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Effect of the microbial lactase (EC 3.2.1.23) activity in yoghurt on the intestinal absorption of lactose: An in vivo study in lactase-deficient humans*

Published online by Cambridge University Press:  09 March 2007

Philippe Marteau
Affiliation:
INSERM U.290, Fonctions Intestinales, Métabolisme et Nutrition, Hôpital Saint-Lazare, 107 rue du Faubourg Saint-Denis, 75010, Paris
Bernard Flourie
Affiliation:
INSERM U.290, Fonctions Intestinales, Métabolisme et Nutrition, Hôpital Saint-Lazare, 107 rue du Faubourg Saint-Denis, 75010, Paris
Philippe Pochart
Affiliation:
Département de Microbiologie, Faculté de Pharmacie, Université Paris XI, Chatenay Malabry
Claude Chastang
Affiliation:
Département de Biostatistiques et Informatique Médicale, Hôpital Saint-Louis, Paris, France
Jehan-François Desjeux
Affiliation:
INSERM U.290, Fonctions Intestinales, Métabolisme et Nutrition, Hôpital Saint-Lazare, 107 rue du Faubourg Saint-Denis, 75010, Paris
Jean-Claude Rambaud
Affiliation:
INSERM U.290, Fonctions Intestinales, Métabolisme et Nutrition, Hôpital Saint-Lazare, 107 rue du Faubourg Saint-Denis, 75010, Paris
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Abstract

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Breath hydrogen excretion was measured in eight lactase (EC 3.2.1. 108)-deficient volunteers ingesting 18 g lactose in the form of milk, yoghurt and heated yoghurt. Total excess hydrogen excretion (area under curve) was significantly lower after yoghurt and heated yoghurt, than after milk: 103 (SE 29), 191 (SE 32), and 439 (SE 69) respectively (P < 0.001). The oro-caecal transit time of fermentable components from yoghurt and heated yoghurt (mainly lactose) was longer than that from milk: 165 (SE 17), 206 (SE 19), v. 103 (SE 19) min (P < 0.01). An intestinal perfusion technique was used in the same subjects after ingestion on two consecutive days of 18 g lactose in yoghurt and heated yoghurt. Significantly less lactose was recovered from the terminal ileum after yoghurt than after heated yoghurt meals: 1740 (SE 260) v. 2825 (SE 461) mg (P < 0.05), and approximately one-fifth of the lactase activity contained in yoghurt reached the terminal ileum. These findings indicate that more than 90% of the lactose in yoghurt is digested in the small intestine of lactase-deficient subjects and suggest that both the lactase activity contained in the viable starter culture and a slow oro–caecal transit time are responsible for this excellent absorption.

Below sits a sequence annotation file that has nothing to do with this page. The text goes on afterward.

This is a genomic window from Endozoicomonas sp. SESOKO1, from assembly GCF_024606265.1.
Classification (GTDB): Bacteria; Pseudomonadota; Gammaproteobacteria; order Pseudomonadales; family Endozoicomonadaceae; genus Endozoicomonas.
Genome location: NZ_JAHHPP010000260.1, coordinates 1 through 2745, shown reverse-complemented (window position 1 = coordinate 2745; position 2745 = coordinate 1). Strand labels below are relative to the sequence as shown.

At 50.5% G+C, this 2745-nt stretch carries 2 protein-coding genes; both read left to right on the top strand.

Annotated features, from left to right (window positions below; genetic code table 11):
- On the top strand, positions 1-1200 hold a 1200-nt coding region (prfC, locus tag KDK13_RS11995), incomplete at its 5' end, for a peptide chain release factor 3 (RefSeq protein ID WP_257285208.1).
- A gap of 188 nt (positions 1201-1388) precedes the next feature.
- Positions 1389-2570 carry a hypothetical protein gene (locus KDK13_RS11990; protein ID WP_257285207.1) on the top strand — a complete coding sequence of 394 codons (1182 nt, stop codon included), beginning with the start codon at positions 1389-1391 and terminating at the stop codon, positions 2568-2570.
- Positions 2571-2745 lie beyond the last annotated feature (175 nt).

Type
Digestion, Absorption and Utilization of Nutrients
Copyright
Copyright © The Nutrition Society 1990

References

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Effect of the microbial lactase (EC 3.2.1.23) activity in yoghurt on the intestinal absorption of lactose: An in vivo study in lactase-deficient humans*
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